Target Corp. posted a surprise increase in third-quarter profit as sales in the U.S. topped the company’s own expectations, a promising start to the tenure of new Chief Executive Brian Cornell who’s trying to restore luster to the big-box retailer.
Target’s profit rose 3.1% in the period as sales at established U.S. stores rose 1.2%, ahead of the company’s August projection of same-store sales rising up to 1%. Target saw strong results at the beginning and end of the period, with shoppers spending during the back-to-school season and in the weeks before Halloween.
Target is trying to dig itself out of a multiyear funk, as shoppers visited the retailer less often because of uninspiring merchandise and fewer new products. Shopping habits changed, too, as more people found they could easily make their purchases online, cutting into visits made to retailers like Target.
Mr. Cornell is leading the turnaround. Hired from PepsiCo Inc. this summer, he has pledged to focus on critical categories like fashion, furniture, baby items and beauty products that Target hopes can help it stand out.
Target’s results come a week after the rival big-box chain Wal-Mart Stores Inc. reported a surprising sales increase for its third-quarter, as shoppers had more cash to spend because of lower gas prices.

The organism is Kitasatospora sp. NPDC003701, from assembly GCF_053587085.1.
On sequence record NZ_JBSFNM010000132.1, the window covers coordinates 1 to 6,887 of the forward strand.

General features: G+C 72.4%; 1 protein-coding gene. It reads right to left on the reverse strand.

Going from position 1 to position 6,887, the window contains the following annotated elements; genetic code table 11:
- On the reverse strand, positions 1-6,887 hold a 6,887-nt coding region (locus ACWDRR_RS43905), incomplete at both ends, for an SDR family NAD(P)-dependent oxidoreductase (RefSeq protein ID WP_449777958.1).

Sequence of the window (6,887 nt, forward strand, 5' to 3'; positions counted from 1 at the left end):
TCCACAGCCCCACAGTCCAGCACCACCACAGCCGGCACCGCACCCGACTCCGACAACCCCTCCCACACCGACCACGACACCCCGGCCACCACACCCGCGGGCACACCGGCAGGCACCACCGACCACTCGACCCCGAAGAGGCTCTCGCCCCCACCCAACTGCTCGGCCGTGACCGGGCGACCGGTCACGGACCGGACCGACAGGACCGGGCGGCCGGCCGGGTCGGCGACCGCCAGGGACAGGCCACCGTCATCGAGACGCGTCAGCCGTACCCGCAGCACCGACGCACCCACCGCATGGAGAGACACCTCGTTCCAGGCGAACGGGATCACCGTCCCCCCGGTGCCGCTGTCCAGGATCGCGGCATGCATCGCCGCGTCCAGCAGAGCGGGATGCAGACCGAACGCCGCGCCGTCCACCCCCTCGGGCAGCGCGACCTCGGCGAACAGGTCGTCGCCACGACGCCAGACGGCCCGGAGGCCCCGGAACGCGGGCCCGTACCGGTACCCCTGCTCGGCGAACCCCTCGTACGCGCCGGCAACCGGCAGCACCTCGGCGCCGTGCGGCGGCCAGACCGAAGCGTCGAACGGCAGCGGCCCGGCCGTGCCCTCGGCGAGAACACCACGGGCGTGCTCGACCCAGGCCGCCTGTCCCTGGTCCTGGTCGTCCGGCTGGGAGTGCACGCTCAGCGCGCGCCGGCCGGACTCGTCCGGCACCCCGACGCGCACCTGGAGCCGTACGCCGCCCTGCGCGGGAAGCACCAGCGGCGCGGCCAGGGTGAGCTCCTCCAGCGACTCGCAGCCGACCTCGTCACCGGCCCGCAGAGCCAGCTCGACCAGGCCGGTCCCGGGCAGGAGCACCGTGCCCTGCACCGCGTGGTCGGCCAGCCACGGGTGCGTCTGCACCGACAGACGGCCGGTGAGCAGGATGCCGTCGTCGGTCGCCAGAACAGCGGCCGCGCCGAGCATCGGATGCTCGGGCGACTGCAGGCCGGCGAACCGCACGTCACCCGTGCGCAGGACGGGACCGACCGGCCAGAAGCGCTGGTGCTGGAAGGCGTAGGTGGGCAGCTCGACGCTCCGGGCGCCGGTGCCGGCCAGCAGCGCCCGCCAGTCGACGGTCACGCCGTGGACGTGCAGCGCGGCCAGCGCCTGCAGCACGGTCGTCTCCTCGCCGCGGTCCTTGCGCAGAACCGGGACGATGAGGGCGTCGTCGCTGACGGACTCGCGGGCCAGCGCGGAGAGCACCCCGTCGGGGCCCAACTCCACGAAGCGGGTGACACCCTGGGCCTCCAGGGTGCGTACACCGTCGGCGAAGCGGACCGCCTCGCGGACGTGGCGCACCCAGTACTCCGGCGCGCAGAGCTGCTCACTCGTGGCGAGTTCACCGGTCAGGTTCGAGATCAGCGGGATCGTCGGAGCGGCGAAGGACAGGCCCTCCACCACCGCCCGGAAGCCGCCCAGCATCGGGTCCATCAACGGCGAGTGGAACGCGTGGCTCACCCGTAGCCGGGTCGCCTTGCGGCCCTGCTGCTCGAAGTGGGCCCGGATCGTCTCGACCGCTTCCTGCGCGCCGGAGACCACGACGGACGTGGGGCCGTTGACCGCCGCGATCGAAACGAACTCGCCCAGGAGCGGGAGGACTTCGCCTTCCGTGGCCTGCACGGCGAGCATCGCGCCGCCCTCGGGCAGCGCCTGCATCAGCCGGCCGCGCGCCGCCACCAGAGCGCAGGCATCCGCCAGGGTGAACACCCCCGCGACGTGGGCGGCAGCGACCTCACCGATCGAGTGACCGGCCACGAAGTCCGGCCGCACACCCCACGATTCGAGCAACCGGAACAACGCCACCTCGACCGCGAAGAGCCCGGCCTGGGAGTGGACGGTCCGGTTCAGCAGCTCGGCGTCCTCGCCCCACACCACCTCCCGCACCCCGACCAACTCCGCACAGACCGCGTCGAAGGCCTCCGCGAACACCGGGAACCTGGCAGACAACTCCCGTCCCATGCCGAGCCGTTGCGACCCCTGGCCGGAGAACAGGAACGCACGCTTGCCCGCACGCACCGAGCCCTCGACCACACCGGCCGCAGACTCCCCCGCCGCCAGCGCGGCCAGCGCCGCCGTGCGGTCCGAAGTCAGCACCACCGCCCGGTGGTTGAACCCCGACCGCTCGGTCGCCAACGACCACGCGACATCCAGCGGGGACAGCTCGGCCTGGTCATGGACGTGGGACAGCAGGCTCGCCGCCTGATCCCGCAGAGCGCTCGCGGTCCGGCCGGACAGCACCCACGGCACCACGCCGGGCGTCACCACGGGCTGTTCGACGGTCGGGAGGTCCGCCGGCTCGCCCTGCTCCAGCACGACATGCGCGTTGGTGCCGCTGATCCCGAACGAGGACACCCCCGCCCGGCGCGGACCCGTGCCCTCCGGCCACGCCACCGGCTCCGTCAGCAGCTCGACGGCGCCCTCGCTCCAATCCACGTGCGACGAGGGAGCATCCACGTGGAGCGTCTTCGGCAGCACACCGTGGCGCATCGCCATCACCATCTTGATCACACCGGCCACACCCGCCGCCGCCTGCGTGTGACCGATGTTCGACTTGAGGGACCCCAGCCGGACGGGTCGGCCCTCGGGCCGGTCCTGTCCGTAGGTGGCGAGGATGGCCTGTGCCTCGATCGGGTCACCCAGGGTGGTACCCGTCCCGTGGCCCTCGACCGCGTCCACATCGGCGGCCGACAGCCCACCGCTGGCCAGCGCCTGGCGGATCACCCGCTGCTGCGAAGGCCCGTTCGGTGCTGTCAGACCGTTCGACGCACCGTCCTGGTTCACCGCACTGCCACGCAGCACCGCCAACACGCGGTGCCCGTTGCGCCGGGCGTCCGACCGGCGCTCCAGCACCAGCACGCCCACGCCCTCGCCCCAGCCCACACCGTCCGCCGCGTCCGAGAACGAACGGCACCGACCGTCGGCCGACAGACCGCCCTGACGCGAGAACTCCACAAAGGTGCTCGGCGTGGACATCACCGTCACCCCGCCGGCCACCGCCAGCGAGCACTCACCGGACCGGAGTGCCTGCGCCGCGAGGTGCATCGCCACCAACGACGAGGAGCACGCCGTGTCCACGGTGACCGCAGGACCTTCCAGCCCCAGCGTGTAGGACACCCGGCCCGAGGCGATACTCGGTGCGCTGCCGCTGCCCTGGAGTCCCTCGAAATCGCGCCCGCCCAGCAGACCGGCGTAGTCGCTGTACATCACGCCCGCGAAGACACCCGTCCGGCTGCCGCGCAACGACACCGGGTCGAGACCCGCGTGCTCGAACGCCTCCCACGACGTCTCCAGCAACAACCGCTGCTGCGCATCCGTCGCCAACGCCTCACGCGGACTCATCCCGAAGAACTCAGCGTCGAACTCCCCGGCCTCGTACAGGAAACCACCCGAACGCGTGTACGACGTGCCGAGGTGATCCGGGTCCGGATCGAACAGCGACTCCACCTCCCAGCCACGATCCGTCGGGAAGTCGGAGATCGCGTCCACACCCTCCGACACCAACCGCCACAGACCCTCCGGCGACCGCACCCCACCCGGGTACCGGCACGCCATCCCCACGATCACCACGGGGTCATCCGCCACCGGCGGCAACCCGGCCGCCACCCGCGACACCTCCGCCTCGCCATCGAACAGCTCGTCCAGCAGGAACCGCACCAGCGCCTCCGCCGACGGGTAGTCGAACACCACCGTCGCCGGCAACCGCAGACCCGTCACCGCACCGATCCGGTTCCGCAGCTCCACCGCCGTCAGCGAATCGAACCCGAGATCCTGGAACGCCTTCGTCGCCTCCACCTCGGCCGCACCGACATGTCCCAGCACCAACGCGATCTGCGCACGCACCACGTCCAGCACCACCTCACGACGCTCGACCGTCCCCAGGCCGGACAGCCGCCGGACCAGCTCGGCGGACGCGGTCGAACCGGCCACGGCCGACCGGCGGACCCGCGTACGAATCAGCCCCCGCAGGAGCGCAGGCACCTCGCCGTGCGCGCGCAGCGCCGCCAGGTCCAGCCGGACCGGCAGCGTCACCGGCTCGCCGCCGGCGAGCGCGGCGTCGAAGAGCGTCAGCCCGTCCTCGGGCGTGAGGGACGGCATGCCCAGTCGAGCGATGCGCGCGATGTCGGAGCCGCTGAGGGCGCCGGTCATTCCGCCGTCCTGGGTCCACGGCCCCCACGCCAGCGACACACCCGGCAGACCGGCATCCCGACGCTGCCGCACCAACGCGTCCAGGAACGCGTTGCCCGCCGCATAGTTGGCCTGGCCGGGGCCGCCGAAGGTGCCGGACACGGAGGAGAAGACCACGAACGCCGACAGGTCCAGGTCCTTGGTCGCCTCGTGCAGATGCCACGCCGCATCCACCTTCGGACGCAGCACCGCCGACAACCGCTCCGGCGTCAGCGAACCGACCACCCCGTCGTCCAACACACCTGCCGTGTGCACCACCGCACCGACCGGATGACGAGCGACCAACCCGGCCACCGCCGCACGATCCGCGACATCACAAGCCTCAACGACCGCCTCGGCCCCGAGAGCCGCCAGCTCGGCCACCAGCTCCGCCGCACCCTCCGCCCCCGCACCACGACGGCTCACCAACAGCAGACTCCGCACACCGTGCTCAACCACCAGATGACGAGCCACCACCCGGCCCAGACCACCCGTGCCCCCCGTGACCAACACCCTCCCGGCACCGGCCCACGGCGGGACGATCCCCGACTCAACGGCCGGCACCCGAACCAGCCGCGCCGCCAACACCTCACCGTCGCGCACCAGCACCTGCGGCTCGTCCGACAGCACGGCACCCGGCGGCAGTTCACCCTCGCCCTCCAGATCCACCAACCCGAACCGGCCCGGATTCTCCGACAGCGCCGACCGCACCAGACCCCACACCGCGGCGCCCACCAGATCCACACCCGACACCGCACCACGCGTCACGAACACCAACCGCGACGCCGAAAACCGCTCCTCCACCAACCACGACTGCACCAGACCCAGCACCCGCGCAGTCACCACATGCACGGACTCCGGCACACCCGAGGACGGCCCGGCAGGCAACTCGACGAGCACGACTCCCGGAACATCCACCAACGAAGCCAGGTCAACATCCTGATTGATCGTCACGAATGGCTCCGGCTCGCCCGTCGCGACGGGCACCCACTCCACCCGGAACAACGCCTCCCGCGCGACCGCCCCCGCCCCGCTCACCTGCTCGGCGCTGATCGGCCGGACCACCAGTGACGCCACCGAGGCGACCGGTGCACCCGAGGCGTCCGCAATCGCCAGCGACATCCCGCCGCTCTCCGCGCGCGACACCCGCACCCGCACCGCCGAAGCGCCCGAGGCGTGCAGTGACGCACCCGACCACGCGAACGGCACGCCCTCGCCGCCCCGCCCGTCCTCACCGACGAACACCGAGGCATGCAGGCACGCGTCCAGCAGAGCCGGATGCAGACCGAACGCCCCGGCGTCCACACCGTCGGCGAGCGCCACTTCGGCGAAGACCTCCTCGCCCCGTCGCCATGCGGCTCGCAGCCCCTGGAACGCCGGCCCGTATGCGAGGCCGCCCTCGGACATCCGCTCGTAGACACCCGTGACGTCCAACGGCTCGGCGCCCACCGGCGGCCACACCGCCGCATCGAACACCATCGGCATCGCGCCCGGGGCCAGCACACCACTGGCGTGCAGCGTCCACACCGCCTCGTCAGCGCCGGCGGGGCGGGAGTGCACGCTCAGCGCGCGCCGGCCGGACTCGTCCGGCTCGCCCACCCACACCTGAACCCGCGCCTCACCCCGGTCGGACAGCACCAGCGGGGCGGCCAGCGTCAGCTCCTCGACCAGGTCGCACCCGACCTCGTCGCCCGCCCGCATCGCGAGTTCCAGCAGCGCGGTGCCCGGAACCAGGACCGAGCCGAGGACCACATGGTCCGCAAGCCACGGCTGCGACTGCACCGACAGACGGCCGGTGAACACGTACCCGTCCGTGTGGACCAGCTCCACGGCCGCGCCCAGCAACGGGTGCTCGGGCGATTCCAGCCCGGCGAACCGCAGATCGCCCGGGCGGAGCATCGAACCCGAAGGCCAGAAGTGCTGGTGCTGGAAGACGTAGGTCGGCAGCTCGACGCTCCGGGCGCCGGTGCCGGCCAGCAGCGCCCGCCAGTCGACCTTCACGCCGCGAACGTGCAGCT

Yet like Wal-Mart, Target continues to face the challenge of fewer shoppers coming into their stores. The number of shopper transactions in the U.S. fell 0.4% in the third quarter, marking eight straight periods of declines.
It is also struggling to salvage a botched expansion into Canada, where inventory issues have left shelves bare and prices have been criticized as too high. Sales at established stores rose just 1.6% in the third-quarter, as last year got a boost from fanfare surrounding new stores. But Target lost another $211 million in Canada this past quarter, bringing overall losses past the $2 billion mark since starting up there last year.
Overall, Target reported earnings for the quarter ended Nov. 1 of $352 million, or 55 cents a share, up from $341 million, or 54 cents a share, a year earlier. Excluding data breach expenses and other items, per-share earnings declined to 54 cents from 56 cents last year.
The profit topped Target’s August forecast for per-share earnings between 40 cents and 50 cents.
Sales rose 2.8% to $17.73 billion, topping the $17.56 billion expected by analysts polled by Thomson Reuters.
Margins fell to 29.5% from 30% a year earlier because of increased promotions.
Target tightened its earnings outlook and now expects per-share earnings of $3.15 to $3.25 for the full year, compared with a prior outlook for $3.10 to $3.30.
Target shares, up 1% over the past year, rose 3% in early trading to $69.55.
Write to Paul Ziobro at Paul.Ziobro@wsj.com
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